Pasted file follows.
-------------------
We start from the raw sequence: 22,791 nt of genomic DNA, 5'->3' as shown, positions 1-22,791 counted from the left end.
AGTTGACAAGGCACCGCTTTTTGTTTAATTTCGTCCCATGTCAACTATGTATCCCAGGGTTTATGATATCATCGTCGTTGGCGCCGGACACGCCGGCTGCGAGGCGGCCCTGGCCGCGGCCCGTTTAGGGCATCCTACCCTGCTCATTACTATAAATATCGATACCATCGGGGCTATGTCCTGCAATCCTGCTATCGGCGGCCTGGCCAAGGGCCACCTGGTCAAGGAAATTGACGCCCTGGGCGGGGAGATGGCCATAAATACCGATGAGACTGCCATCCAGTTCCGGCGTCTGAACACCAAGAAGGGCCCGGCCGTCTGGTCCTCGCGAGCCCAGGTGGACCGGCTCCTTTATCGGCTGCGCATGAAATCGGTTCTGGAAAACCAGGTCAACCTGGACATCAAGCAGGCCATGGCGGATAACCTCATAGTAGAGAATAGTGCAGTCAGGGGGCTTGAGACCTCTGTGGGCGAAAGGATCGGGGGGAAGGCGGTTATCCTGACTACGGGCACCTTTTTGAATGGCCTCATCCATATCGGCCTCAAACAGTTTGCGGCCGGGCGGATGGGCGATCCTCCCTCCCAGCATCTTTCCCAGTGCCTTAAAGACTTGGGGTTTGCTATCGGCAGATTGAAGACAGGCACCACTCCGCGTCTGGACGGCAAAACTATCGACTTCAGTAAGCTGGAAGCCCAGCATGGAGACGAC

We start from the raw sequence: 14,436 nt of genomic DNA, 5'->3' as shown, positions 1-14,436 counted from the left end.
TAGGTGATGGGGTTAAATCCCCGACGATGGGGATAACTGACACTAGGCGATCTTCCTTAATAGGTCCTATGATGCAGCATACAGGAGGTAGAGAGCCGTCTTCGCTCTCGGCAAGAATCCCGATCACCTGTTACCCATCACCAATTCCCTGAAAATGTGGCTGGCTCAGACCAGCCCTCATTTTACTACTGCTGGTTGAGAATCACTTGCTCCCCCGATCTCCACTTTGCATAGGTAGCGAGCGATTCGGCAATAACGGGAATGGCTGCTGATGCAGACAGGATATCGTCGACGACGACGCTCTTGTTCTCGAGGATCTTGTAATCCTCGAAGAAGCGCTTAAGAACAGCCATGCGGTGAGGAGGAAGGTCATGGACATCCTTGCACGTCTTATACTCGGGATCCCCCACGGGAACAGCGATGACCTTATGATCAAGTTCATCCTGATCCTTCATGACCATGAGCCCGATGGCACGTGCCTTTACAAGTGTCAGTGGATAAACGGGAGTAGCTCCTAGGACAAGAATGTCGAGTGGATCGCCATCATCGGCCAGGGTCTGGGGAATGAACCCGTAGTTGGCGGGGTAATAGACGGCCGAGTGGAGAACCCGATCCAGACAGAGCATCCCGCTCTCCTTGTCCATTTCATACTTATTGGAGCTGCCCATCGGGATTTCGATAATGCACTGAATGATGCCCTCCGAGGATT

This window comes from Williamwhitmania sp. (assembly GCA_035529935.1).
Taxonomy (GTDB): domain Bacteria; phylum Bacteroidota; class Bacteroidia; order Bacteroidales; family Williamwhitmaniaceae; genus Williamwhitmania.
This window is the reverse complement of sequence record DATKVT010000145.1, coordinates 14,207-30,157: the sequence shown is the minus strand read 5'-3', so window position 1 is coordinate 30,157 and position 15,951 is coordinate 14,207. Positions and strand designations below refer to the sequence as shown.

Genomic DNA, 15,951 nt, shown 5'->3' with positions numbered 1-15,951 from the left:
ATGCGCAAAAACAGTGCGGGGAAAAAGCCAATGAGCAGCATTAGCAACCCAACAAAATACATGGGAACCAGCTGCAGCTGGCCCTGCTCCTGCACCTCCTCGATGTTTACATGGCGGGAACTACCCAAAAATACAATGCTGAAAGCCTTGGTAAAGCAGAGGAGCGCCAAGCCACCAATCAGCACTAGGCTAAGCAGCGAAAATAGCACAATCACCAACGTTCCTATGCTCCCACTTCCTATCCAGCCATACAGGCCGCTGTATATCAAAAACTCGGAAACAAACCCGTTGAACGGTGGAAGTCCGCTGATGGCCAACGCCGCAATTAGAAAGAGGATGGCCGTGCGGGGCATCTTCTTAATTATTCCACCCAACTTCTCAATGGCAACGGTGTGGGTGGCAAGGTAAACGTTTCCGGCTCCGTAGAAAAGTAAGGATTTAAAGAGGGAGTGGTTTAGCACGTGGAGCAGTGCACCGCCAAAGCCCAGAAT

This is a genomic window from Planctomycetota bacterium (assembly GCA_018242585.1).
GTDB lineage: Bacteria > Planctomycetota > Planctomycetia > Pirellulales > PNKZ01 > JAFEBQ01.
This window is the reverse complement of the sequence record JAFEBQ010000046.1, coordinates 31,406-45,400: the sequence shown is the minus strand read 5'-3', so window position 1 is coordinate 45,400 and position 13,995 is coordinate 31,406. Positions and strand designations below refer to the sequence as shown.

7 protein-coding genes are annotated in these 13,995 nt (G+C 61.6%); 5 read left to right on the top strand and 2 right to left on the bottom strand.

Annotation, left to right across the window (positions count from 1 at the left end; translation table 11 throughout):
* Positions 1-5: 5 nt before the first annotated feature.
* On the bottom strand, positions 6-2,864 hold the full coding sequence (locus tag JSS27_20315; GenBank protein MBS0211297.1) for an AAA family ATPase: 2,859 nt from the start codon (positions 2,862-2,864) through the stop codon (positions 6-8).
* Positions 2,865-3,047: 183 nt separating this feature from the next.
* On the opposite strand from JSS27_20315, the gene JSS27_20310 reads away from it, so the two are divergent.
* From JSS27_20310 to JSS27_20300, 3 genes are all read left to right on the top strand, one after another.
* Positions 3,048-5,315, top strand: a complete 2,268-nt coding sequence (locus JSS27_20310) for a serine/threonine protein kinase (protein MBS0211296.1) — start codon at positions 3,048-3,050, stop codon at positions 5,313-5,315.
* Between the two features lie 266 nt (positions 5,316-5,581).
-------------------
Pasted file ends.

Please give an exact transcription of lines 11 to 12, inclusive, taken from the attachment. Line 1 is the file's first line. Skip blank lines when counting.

GTDB lineage: Bacteria > Planctomycetota > Planctomycetia > Pirellulales > PNKZ01 > JAFEBQ01.
This window is the reverse complement of the sequence record JAFEBQ010000046.1, coordinates 31,406-45,400: the sequence shown is the minus strand read 5'-3', so window position 1 is coordinate 45,400 and position 13,995 is coordinate 31,406. Positions and strand designations below refer to the sequence as shown.